Ketamine As An Anti-Depressant?

By Paul Gaita 05/30/14

A recent study has shown that ketamine is a more effective anti-depressant than current medications.


Ketamine is a powerful anesthetic used in both human and veterinary surgical procedures to produce loss of consciousness. It’s also a popular recreational drug for its hallucinatory side effects, which in high doses is comparable to PCP or DXM.

Like those substances, ketamine can also produce an extreme state of dissociation that, depending on the user’s personality and brain chemistry, can mimic the symptoms of schizophrenia. This state, known in popular culture as “the K-hole,” is the key reason why ketamine has not been widely administered as an anti-depressant, despite studies that have shown it to be remarkably effective and fast-acting in that regard.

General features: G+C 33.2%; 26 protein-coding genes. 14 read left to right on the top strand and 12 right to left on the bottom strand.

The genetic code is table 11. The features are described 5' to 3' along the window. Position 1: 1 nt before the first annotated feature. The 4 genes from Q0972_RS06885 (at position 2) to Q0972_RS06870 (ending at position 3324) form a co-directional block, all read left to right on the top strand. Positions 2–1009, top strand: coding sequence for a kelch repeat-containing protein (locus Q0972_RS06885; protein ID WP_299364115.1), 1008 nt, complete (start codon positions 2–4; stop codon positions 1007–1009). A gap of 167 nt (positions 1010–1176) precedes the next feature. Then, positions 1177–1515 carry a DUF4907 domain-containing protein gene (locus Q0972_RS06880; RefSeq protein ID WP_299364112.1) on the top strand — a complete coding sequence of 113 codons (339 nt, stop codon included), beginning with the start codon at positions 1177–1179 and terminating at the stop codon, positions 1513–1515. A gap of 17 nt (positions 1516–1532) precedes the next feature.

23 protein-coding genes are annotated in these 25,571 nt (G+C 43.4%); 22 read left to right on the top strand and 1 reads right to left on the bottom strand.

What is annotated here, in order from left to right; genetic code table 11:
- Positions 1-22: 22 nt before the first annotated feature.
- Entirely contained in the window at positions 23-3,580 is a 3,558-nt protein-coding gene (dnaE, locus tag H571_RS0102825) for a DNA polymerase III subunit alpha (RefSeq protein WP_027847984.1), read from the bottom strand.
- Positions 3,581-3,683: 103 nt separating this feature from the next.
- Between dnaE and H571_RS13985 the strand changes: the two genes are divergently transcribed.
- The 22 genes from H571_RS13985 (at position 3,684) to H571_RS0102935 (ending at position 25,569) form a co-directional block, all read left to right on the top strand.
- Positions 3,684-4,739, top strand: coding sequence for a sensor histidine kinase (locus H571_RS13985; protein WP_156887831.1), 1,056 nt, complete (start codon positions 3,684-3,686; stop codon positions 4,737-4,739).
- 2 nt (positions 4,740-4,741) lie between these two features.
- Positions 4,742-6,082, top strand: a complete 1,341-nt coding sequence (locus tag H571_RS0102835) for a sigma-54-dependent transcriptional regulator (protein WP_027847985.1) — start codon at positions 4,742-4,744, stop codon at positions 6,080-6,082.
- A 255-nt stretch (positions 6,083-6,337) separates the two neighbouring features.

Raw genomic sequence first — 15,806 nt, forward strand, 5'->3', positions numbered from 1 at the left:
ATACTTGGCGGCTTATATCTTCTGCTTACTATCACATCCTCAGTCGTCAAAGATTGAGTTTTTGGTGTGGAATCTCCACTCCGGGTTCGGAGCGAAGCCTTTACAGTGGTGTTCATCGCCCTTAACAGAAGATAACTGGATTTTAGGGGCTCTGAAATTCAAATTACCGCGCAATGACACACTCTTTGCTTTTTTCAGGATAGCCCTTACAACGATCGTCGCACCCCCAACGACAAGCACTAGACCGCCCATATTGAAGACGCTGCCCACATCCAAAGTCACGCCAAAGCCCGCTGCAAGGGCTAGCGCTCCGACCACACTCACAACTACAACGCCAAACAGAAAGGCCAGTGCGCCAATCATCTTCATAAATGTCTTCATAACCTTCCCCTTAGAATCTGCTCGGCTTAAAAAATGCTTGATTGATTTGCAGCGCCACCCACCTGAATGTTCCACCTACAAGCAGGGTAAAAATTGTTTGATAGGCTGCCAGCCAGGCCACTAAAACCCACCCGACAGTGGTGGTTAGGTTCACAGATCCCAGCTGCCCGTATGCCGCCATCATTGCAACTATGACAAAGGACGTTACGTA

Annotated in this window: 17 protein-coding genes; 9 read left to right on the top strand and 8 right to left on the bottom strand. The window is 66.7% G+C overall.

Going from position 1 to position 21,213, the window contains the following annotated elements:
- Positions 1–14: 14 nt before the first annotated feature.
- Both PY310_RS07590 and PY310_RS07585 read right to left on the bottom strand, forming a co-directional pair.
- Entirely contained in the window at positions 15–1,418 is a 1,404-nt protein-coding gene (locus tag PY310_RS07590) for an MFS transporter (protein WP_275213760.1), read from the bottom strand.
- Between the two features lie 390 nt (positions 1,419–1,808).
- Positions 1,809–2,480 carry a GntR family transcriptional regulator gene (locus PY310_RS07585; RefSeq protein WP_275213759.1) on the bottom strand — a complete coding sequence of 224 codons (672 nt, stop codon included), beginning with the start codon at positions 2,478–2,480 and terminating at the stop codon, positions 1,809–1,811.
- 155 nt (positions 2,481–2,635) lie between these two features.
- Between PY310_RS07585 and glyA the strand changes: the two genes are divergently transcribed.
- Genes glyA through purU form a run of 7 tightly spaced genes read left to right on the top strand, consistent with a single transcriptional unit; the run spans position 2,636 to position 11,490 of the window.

Doctors have instead prescribed memantine, a drug used in the treatment of Alzheimer’s disease. Both ketamine and memantine target NMDA receptor function in the brain, which has been associated in studies with depression, and memantine does not produce the same sort of psychotic symptoms as ketamine. Unfortunately, it also does not act as an antidepressant.

A study published in the Proceedings of the National Academy of Sciences confirmed this observation by testing the antidepressant properties of both drugs on mice. Researchers learned that while both ketamine and memantine performed their key functions as NMDA receptor antagonists, memantine did not block NMDA receptors. Ketamine also triggered brain derived neurotrophic factor (BDNF), which promotes the growth of new neurons in the brain, particularly in regions of the brain associated with learning, memory, and higher thinking.

Memantine did not produce these same effects, which rendered it less effective in combating depression than ketamine. The study’s authors hoped that their research would contribute to the development of new antidepressants that would combine the best elements of both drugs: a fast-acting and potent medication without the debilitating side effects of ketamine.

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Paul Gaita lives in Los Angeles. He has contributed to the Los Angeles Times, Variety, LA Weekly, and The Los Angeles Beat, among many other publications and websites.